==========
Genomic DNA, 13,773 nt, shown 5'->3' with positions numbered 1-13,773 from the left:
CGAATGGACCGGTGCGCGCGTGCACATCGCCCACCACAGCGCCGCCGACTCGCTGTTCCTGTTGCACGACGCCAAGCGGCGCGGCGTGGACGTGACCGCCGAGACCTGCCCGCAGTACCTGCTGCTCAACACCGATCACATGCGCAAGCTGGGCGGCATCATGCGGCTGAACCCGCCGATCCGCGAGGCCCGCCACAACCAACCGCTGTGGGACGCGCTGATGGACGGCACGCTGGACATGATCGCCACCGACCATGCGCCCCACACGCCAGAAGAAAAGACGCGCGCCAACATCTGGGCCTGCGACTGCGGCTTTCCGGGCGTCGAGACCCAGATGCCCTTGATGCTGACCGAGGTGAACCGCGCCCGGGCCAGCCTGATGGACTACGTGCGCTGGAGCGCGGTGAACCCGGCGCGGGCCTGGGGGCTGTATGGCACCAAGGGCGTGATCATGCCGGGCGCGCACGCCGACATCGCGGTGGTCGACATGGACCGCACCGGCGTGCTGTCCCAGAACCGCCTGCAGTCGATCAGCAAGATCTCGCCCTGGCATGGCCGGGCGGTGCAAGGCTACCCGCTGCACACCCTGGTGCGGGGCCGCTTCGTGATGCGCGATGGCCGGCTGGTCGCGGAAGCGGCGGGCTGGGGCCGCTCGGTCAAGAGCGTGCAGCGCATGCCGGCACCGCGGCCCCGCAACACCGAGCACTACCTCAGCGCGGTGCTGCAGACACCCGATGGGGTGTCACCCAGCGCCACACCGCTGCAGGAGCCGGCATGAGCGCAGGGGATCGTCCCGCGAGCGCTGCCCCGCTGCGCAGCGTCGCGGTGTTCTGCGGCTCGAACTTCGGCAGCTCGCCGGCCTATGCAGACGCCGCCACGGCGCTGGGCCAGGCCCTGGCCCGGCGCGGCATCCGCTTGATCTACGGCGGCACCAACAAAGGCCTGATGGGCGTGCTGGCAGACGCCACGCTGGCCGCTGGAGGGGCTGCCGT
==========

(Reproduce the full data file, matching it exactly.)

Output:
Genomic DNA, 13,773 nt, shown 5'->3' with positions numbered 1-13,773 from the left:
CGAATGGACCGGTGCGCGCGTGCACATCGCCCACCACAGCGCCGCCGACTCGCTGTTCCTGTTGCACGACGCCAAGCGGCGCGGCGTGGACGTGACCGCCGAGACCTGCCCGCAGTACCTGCTGCTCAACACCGATCACATGCGCAAGCTGGGCGGCATCATGCGGCTGAACCCGCCGATCCGCGAGGCCCGCCACAACCAACCGCTGTGGGACGCGCTGATGGACGGCACGCTGGACATGATCGCCACCGACCATGCGCCCCACACGCCAGAAGAAAAGACGCGCGCCAACATCTGGGCCTGCGACTGCGGCTTTCCGGGCGTCGAGACCCAGATGCCCTTGATGCTGACCGAGGTGAACCGCGCCCGGGCCAGCCTGATGGACTACGTGCGCTGGAGCGCGGTGAACCCGGCGCGGGCCTGGGGGCTGTATGGCACCAAGGGCGTGATCATGCCGGGCGCGCACGCCGACATCGCGGTGGTCGACATGGACCGCACCGGCGTGCTGTCCCAGAACCGCCTGCAGTCGATCAGCAAGATCTCGCCCTGGCATGGCCGGGCGGTGCAAGGCTACCCGCTGCACACCCTGGTGCGGGGCCGCTTCGTGATGCGCGATGGCCGGCTGGTCGCGGAAGCGGCGGGCTGGGGCCGCTCGGTCAAGAGCGTGCAGCGCATGCCGGCACCGCGGCCCCGCAACACCGAGCACTACCTCAGCGCGGTGCTGCAGACACCCGATGGGGTGTCACCCAGCGCCACACCGCTGCAGGAGCCGGCATGAGCGCAGGGGATCGTCCCGCGAGCGCTGCCCCGCTGCGCAGCGTCGCGGTGTTCTGCGGCTCGAACTTCGGCAGCTCGCCGGCCTATGCAGACGCCGCCACGGCGCTGGGCCAGGCCCTGGCCCGGCGCGGCATCCGCTTGATCTACGGCGGCACCAACAAAGGCCTGATGGGCGTGCTGGCAGACGCCACGCTGGCCGCTGGAGGGGCTGCCGT